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Netflix and the ethics of targeted ads

Recently, users of Netflix have complained that they are shown different promotional ‘posters’ of films and shows, depending on their ethnicity. Not only that, but the posters often present ethnic minority actors as the protagonists of the show, when it’s not the case at all, and they may only, in fact, have a very small role. In response to this, Netflix have said that they do not collect data on viewers’ ethnicity, and suggestions are only based on a viewer’s watch history. This leads us to the question: is any form of targeted ad system a good idea?

It should first be pointed out that Netflix isn’t the only company to use a targeted ad system, regardless of how it works – YouTube appears to give suggested videos based on what you’ve watched before, and Google suggests websites that you visit often.

Promotional posters that mislead viewers are also problematic

The benefit of targeted suggestions (in the context of Netflix) is that viewers’ attention is drawn to shows they’re more likely to enjoy, since they are based on what they’ve watched previously (and it can be assumed that the amount of time spent watching it/whether the show was finished, is also taken into account). If data is collected accurately enough, this means that viewers won’t need to waste time, scrolling through lots of shows that don’t interest them and there’s a ready supply of things they’re more likely to find appreciate.

However, targeting by ethnicity is slightly different. Although it may be true that people are more likely to watch shows that include people that are similar to them and who they identify with, it seems wrong to assume that’s true for everyone. Promotional posters that mislead viewers are also problematic, although some may argue that any sort of advertisement doesn’t tell the full truth, and may pick and choose certain elements of a product to present to their target audience, in order to draw them in. In the context of Netflix, presenting a show to be a comedy, when it is actually more action, may be beneficial for both the audience and the company, as although it’s not what the viewer expected, they may still enjoy it. However, that is a more idealistic outcome, and most of the time this may just lead to frustrated viewers who switch to something else half-way through.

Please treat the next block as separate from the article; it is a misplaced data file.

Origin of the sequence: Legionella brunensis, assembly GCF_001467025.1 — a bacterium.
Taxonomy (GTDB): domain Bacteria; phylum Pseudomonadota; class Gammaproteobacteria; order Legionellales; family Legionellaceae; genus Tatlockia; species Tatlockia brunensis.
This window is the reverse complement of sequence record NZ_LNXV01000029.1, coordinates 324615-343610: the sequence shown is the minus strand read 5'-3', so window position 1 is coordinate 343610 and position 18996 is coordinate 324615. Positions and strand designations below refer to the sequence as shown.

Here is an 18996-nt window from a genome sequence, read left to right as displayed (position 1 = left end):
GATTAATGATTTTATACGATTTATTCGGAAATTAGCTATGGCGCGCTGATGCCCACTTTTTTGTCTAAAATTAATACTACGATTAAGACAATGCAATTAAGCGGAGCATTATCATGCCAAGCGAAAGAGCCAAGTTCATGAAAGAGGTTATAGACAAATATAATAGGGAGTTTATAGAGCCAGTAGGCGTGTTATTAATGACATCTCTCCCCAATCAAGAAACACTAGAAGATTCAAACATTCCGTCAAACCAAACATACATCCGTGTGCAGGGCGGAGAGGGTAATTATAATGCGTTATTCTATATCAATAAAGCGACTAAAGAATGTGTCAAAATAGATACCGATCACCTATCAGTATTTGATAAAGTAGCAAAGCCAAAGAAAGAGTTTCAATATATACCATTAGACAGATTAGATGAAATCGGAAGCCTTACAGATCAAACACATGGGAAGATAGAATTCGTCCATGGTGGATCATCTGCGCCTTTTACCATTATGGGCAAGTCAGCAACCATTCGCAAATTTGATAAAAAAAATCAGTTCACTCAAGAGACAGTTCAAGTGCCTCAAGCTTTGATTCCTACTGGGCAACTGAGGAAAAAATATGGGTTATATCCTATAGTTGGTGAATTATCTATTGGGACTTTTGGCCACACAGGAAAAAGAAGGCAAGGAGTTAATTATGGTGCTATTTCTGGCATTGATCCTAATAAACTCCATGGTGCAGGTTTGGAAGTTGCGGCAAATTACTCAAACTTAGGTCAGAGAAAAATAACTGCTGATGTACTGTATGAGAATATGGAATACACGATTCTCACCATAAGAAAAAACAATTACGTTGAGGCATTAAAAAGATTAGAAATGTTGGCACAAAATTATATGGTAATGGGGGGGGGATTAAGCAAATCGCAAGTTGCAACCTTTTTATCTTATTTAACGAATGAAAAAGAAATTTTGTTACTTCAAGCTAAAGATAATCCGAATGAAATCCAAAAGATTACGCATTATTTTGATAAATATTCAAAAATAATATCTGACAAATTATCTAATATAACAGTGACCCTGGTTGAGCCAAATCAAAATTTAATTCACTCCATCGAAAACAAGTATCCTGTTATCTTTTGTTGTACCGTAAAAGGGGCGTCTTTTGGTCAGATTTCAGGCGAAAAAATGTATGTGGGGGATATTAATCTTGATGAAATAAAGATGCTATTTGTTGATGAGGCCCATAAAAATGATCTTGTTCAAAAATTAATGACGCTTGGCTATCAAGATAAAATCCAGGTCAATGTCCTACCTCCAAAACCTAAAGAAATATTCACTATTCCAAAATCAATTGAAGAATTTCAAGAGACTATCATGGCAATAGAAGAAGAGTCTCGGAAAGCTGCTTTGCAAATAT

Viewers are never exposed to new shows that are nothing like what they’ve watched before

There are also disadvantages to targeted ad systems, even when they aren’t misleading. Firstly, viewers are never exposed to new shows that are nothing like what they’ve watched before which they may equally enjoy, if it were suggested to them. For example, perhaps someone would enjoy horror but has never had the chance to discover their love for it, because it’s never been suggested to them, so they’ve never thought to try it. Although not the end of the world, it does mean that viewers could be missing out, and Netflix is then missing out on views too. Additionally, watching the same type of shows can get boring, especially when every time you click into a suggested show of the same genre as previous watches, it reinforces the system. On the other hand, random suggestions of shows from different genres may be more refreshing. Finally, some may consider the collection of data on what we watch to be quite invasive.

In conclusion, there are both pros and cons to a targeted ad system, but there’s no denying that it’s everywhere. Therefore, it’s important that we’re conscious of it and perhaps don’t allow ourselves to automatically take what we’re given, but also to try other things out. Anyway, I wish you all happy watching, whatever you enjoy.

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